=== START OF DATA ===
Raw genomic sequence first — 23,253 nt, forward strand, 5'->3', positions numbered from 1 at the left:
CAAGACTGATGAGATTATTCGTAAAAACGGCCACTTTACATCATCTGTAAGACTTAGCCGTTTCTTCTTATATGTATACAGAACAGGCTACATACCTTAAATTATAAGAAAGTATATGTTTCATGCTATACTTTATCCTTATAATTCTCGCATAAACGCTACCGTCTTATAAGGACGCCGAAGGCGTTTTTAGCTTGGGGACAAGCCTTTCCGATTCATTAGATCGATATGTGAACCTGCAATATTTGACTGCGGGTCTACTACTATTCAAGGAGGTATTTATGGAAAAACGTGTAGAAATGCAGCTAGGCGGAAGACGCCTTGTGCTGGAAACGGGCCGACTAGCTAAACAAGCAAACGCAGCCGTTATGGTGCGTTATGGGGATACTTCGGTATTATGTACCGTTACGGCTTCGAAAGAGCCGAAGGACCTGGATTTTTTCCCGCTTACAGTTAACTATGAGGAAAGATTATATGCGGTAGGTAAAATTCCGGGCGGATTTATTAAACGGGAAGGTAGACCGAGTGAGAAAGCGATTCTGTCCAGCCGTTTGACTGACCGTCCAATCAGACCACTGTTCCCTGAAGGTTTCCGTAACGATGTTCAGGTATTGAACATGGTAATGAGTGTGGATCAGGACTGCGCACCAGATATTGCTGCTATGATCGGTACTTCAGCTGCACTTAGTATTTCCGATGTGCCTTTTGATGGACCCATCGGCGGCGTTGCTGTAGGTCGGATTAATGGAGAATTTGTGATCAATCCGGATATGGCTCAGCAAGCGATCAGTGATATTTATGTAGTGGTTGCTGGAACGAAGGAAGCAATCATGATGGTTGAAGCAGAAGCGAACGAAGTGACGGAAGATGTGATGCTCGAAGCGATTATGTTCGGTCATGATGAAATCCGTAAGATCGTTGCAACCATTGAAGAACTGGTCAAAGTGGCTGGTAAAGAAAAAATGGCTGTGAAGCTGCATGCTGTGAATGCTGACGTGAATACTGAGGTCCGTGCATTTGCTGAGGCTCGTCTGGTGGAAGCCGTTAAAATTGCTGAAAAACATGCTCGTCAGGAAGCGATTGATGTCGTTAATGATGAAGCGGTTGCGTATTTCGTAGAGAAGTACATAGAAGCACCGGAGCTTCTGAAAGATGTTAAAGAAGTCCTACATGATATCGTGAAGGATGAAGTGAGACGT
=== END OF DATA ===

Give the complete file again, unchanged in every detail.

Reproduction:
Raw genomic sequence first — 23,253 nt, forward strand, 5'->3', positions numbered from 1 at the left:
CAAGACTGATGAGATTATTCGTAAAAACGGCCACTTTACATCATCTGTAAGACTTAGCCGTTTCTTCTTATATGTATACAGAACAGGCTACATACCTTAAATTATAAGAAAGTATATGTTTCATGCTATACTTTATCCTTATAATTCTCGCATAAACGCTACCGTCTTATAAGGACGCCGAAGGCGTTTTTAGCTTGGGGACAAGCCTTTCCGATTCATTAGATCGATATGTGAACCTGCAATATTTGACTGCGGGTCTACTACTATTCAAGGAGGTATTTATGGAAAAACGTGTAGAAATGCAGCTAGGCGGAAGACGCCTTGTGCTGGAAACGGGCCGACTAGCTAAACAAGCAAACGCAGCCGTTATGGTGCGTTATGGGGATACTTCGGTATTATGTACCGTTACGGCTTCGAAAGAGCCGAAGGACCTGGATTTTTTCCCGCTTACAGTTAACTATGAGGAAAGATTATATGCGGTAGGTAAAATTCCGGGCGGATTTATTAAACGGGAAGGTAGACCGAGTGAGAAAGCGATTCTGTCCAGCCGTTTGACTGACCGTCCAATCAGACCACTGTTCCCTGAAGGTTTCCGTAACGATGTTCAGGTATTGAACATGGTAATGAGTGTGGATCAGGACTGCGCACCAGATATTGCTGCTATGATCGGTACTTCAGCTGCACTTAGTATTTCCGATGTGCCTTTTGATGGACCCATCGGCGGCGTTGCTGTAGGTCGGATTAATGGAGAATTTGTGATCAATCCGGATATGGCTCAGCAAGCGATCAGTGATATTTATGTAGTGGTTGCTGGAACGAAGGAAGCAATCATGATGGTTGAAGCAGAAGCGAACGAAGTGACGGAAGATGTGATGCTCGAAGCGATTATGTTCGGTCATGATGAAATCCGTAAGATCGTTGCAACCATTGAAGAACTGGTCAAAGTGGCTGGTAAAGAAAAAATGGCTGTGAAGCTGCATGCTGTGAATGCTGACGTGAATACTGAGGTCCGTGCATTTGCTGAGGCTCGTCTGGTGGAAGCCGTTAAAATTGCTGAAAAACATGCTCGTCAGGAAGCGATTGATGTCGTTAATGATGAAGCGGTTGCGTATTTCGTAGAGAAGTACATAGAAGCACCGGAGCTTCTGAAAGATGTTAAAGAAGTCCTACATGATATCGTGAAGGATGAAGTGAGACGT